Monthly Archives: September 2012

rrdtool-py3k: Python 3 bindings for rrdtool

As I started to port some code from Python 2 to Python 3 I had a problem that probably thousands of developers may have: A third-party library they require is not ported to Python 3 yet.

To support the community I’ve ported the Python bindings for rrdtool to use with Python 3. Its based on the original binding and should work almost the same as the old one, but got some improvements:

  • Updated documentation contents (__doc__) of each of the functions
  • The graph function can now return the actual image from function rather requiring to write it to a file. This is possible because the rrdtool program has the ability to specify “-” as the output file which will print the image bytes to stdout. The binding stores the data written to stdout and returns it along with the graph geometry as a bytes object.
  • An object-oriented interface was added. While the C extension can be imported withimport rrdtool, you can import the object-oriented interface with import RRDtool. The interface offers a class that can work with RRD files and execute all the rrdtool functions directly on arbitrary instances. Again, the graph method of the RRD class supports writing the output into files or to a BytesIO object.

The library is not well tested and considered being buggy. I’d like to encourage everyone interested into it to test it and submit bugs to the issue tracker on the Github project page.

Pre-compiled Windows binaries

The binaries are built with rrdtool 1.4.7 and MSVC 10.0. Please note that the output redirection mentioned in the feature list above is not available under Windows yet. Additionally, the flushcached function will have no effect, since I wasn’t able to compile the libraries when using that function from rrdlib. Use the appropriate architecture and Python version listed in the list below.

Django and Python 3

Many people use the Django Web Framework for turning their Web Project ideas into production websites. I did that myself a while ago, because it not only saves a lot of time – but I also like it because I can write the backend directly in Python code. Django is getting more and more attention and it has a large user base.

People which are new to Python have to decide first whether they want to use Python 2.x or 3.x for their projects. While on the one hand its better to go straight with 3.x because its actively developed and offers a lot of cool new features, many people are forced to use 2.x as many important Libraries have not been ported to Python 3.x yet on the other. This includes Django as well as the Twisted networking Library. All these projects have one in common: They are maintained for several years now and they have got a large user base. Turning 2.x code into code that runs on 3.x is a long term process which may take several months to years for projects of that size. Porting the code is definitely required: Python 2.x is not developed anymore. Python 2.7  is the latest release of the 2.x branch and is only updated with bug fixes and security patches. That’s why some Linux distributions, such as Ubuntu, have decided to port all their tools to use Python 3 in the future.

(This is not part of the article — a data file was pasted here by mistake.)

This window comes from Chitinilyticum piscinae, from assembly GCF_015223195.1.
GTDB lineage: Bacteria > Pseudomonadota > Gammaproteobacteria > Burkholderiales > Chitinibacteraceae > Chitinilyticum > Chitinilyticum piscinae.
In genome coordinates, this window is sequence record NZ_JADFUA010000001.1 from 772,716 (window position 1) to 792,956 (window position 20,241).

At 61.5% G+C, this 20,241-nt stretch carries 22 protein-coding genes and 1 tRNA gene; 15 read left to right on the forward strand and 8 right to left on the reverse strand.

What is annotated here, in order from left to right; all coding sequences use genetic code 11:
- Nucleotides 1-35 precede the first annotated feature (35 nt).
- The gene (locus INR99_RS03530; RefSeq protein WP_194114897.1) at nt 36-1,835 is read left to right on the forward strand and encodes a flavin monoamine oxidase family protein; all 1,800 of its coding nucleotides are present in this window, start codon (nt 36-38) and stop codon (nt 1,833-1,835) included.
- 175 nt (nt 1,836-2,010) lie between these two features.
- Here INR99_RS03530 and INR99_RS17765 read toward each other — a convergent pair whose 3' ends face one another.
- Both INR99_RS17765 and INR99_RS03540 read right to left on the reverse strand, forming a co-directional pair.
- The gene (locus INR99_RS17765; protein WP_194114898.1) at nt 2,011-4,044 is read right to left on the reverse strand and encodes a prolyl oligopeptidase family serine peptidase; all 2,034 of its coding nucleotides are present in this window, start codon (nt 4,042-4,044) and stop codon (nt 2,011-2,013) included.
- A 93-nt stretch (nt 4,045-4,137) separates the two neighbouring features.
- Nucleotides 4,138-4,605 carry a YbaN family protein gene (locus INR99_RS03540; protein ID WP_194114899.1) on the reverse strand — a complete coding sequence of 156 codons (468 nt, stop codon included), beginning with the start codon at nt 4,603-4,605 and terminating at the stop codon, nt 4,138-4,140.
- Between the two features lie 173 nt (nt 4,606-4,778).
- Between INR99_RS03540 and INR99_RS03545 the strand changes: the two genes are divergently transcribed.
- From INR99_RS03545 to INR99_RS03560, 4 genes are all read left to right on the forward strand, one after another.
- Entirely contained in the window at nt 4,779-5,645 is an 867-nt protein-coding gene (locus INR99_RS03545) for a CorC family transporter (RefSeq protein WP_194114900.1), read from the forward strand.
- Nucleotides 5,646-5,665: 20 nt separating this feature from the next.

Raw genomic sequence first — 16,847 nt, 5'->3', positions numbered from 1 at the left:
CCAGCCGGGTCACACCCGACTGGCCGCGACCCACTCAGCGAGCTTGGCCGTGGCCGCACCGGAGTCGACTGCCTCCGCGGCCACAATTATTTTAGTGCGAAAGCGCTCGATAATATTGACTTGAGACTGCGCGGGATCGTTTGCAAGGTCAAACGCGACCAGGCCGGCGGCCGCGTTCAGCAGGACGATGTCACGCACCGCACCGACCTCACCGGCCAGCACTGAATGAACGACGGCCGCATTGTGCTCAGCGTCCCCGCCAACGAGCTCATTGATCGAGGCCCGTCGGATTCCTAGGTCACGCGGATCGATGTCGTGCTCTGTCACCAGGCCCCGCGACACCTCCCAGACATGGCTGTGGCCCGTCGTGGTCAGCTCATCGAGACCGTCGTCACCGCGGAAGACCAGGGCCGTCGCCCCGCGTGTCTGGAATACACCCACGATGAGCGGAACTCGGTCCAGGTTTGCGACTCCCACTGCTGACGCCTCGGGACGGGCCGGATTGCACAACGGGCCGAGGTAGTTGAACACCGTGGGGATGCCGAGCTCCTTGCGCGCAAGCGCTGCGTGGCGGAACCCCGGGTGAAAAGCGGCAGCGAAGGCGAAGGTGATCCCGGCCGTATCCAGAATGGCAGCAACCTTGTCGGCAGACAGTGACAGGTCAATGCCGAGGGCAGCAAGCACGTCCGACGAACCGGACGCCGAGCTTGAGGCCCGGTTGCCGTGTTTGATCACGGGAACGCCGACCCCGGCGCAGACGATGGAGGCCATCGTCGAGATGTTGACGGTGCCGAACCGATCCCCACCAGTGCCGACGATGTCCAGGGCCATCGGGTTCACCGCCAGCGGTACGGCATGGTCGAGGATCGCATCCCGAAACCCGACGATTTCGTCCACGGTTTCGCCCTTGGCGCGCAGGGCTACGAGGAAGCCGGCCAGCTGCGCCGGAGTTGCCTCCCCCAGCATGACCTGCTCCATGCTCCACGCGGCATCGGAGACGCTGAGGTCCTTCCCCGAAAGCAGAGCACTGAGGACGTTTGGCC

However, Django is on a good way. The upcoming 1.5 release will support experimental Python 3 support using the six compability layer. The other day I cloned the development code of Django on Github and tried it to run with Python 3.2.3, which worked like a charm. I have not tested everything yet, but at least it feels to be faster. The Django development team encourages everyone to test whether their Django projects work with a latest version of Django’s development snapshot and help to fix issues that are found by doing so.

I would recommend to start using the development snapshot along with Python 3 for new (large-scale) projects, because it will save you a lot of time if you have to port the code later.

The final release of Django 1.5 is scheduled for 24th of December 2012 (or even a few days before). Its release schedule was posted today in the django-developers mailing list.

Useful resources: